September 30, 2005 -- Geneticists have debated for decadesthe relative importance of nature versus nurture in determining how ananimal looks and behaves, and now UCSD scientists report that thecoupling of noise and time delay could also be an important factor indetermining the variability in gene expression that may affectphenotype.
In a paper in Proceedings of the National Academy ofSciences released online Sept. 30, the scientists led by bioengineeringprofessor Jeff Hasty and physicist Lev Tsimring reported thatunscripted biochemical variations, or noise, combined with time delaysin certain biochemical reactions may lead to oscillations in generegulation that couldn’t otherwise be predicted. Such noise isroutinely described by cell biologists who record large phenotypicdifferences between supposedly identical cells in a single flask ofgrowth medium.
“The mental picture many biologists have of ahealthy cell at the genetic level is of a smoothly running Swisswatch,” said Hasty. “But recent work in several labs around the countryare proving otherwise. The fine-grain fluctuations we see in thegenetic regulation within single cells may lead to new insights aboutvariability at the level of the whole organism.”
Changes in acell phenotype may be triggered by environmental factors, by programmedgenetic instructions, or more subtly by built-in delays in biochemicalpathways that generate oscillations, sometimes in 24-hour circadianperiods. Hasty, Tsimring, Dmitri Bratsun, and Dmitri Volfsonmodifiedthe Gillespie algorithm, a classical method of simulating stochasticchemical reactions, by factoring in time delays. Using the modifiedGillespie algorithm, coupled with a sophisticated theoretical analysis,the team discovered how the combination of intrinsic noise andbiochemical delays can lead to oscillations in gene expression whensuch variations are not expected in the absence of delays.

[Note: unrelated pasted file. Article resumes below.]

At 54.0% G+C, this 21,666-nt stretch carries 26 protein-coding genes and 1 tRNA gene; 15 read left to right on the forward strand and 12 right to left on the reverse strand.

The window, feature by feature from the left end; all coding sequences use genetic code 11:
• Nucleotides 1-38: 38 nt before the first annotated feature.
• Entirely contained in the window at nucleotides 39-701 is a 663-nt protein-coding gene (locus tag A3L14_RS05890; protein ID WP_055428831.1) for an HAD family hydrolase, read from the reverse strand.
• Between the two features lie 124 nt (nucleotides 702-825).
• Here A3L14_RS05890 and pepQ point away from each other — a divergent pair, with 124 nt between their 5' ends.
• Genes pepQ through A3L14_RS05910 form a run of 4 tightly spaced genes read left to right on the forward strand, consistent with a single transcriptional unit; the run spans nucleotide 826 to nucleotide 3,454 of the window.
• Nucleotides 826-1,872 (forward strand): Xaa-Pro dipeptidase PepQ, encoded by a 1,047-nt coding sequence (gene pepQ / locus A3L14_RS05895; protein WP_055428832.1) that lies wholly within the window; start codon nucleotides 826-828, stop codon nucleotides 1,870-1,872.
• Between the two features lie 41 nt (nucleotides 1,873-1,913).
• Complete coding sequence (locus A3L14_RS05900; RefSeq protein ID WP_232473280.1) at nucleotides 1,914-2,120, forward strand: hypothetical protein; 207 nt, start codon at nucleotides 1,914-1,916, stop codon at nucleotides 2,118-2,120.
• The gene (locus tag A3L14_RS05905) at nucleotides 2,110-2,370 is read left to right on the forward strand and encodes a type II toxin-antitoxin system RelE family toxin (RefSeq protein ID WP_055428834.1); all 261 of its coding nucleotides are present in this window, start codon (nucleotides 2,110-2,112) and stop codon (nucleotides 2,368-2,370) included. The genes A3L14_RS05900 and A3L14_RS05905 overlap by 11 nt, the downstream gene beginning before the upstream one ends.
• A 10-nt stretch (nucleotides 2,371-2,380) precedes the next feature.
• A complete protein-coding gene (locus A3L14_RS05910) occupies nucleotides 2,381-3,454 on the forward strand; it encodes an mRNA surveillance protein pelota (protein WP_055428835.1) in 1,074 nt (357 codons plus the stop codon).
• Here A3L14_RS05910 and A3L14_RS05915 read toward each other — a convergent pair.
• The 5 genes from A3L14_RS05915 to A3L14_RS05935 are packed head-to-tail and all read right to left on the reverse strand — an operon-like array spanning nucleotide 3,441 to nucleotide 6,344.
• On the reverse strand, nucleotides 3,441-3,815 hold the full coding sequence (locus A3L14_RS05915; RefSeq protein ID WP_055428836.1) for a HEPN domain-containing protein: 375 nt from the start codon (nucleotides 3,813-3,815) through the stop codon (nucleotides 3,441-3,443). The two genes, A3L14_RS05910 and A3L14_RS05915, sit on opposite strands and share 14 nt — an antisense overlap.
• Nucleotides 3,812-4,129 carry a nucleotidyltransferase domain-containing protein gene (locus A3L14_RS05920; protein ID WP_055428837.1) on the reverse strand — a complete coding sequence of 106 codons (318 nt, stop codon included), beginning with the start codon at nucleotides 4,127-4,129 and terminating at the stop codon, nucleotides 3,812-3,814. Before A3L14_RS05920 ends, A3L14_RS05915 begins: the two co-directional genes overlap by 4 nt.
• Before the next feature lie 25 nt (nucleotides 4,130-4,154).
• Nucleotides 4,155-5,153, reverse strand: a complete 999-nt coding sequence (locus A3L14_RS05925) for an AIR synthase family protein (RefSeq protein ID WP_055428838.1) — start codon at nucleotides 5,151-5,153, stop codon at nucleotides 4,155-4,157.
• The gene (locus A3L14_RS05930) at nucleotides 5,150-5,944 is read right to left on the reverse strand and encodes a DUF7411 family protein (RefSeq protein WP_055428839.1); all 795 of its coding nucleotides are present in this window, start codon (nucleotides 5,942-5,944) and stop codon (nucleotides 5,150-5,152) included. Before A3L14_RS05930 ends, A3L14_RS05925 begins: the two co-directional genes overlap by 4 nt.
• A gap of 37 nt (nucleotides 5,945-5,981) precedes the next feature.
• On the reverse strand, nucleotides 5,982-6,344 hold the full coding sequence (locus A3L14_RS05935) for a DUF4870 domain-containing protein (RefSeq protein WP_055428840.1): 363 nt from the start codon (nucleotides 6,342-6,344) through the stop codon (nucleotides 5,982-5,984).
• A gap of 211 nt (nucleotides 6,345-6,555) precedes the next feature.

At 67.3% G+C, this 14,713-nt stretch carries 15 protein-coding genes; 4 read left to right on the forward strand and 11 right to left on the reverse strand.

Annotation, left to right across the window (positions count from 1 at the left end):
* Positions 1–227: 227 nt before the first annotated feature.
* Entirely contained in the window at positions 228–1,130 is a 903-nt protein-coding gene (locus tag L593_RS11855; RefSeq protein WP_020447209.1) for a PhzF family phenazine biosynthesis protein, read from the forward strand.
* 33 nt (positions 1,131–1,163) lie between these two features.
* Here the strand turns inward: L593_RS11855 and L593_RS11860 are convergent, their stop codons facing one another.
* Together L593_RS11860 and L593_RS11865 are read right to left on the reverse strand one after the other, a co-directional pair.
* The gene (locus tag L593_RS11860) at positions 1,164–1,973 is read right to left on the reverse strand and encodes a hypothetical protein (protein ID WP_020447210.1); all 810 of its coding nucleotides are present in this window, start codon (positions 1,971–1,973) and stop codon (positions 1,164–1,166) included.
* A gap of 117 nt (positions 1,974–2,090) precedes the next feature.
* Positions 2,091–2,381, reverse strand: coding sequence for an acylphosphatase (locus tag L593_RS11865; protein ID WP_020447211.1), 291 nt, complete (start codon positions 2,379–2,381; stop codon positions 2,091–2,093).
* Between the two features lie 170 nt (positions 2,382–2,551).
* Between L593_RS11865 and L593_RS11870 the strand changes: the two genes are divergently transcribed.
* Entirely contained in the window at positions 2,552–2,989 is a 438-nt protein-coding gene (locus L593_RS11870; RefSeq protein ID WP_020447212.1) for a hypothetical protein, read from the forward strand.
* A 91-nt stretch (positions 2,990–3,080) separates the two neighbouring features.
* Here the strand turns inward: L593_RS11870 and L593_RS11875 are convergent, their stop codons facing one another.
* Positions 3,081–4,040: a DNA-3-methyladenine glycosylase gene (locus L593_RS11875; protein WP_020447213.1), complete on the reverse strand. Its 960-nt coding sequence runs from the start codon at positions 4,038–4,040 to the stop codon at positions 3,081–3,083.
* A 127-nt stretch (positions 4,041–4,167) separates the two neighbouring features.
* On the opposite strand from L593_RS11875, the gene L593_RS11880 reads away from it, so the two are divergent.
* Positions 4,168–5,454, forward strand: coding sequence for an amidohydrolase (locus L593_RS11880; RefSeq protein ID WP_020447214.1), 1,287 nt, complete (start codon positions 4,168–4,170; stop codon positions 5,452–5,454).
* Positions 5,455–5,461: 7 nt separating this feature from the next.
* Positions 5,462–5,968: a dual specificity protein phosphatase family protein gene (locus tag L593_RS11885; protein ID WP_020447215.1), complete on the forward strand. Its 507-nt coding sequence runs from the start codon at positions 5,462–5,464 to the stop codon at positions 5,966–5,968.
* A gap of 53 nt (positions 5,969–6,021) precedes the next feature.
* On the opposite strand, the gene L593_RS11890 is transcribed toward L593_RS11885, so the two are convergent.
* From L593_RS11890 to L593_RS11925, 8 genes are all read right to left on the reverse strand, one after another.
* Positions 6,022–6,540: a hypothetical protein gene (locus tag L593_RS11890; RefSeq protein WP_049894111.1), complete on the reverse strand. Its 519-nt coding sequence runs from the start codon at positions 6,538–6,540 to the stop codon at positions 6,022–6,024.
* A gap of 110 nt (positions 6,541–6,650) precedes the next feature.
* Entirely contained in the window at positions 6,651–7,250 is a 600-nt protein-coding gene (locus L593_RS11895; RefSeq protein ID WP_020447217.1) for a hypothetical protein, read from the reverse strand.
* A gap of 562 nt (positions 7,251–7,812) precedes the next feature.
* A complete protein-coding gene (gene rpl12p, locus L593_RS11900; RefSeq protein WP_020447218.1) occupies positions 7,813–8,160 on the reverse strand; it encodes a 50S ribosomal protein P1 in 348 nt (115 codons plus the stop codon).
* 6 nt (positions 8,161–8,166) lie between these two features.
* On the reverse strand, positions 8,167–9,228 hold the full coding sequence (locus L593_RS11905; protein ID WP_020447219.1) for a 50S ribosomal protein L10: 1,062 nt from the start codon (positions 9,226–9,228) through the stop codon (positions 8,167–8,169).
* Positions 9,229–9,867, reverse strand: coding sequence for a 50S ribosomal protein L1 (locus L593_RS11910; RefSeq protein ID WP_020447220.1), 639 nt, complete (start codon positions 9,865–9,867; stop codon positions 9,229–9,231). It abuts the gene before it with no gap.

“Thisanalysis of gene regulation extends earlier explanations of theobserved variability of cells,” said Hasty. “The phenotype of anorganism is largely determined at the genetic level, so it is importantto zoom in on the noisy details of gene expression to explain thevariability that we couldn’t otherwise account for.”
Given thatthe coupling of 24-hour biological rhythms and the external environmentcan be crucial in the survival of an organism, the results may lead tonew insights into the importance of the synchronization of noisygenetic oscillations with the day-night cycle. “Our analysis provides aframework for addressing the role of noise and time delay in thegeneration of biological rhythms that are extremely important in manycontexts,” said Hasty.
Dmitri Bratsun, Dmitri Volfson, Lev S. Tsimring, and Jeff Hasty,"Delay-induced stochastic oscillations in gene regulation" (2005).Proceedings of the National Academy of Sciences.
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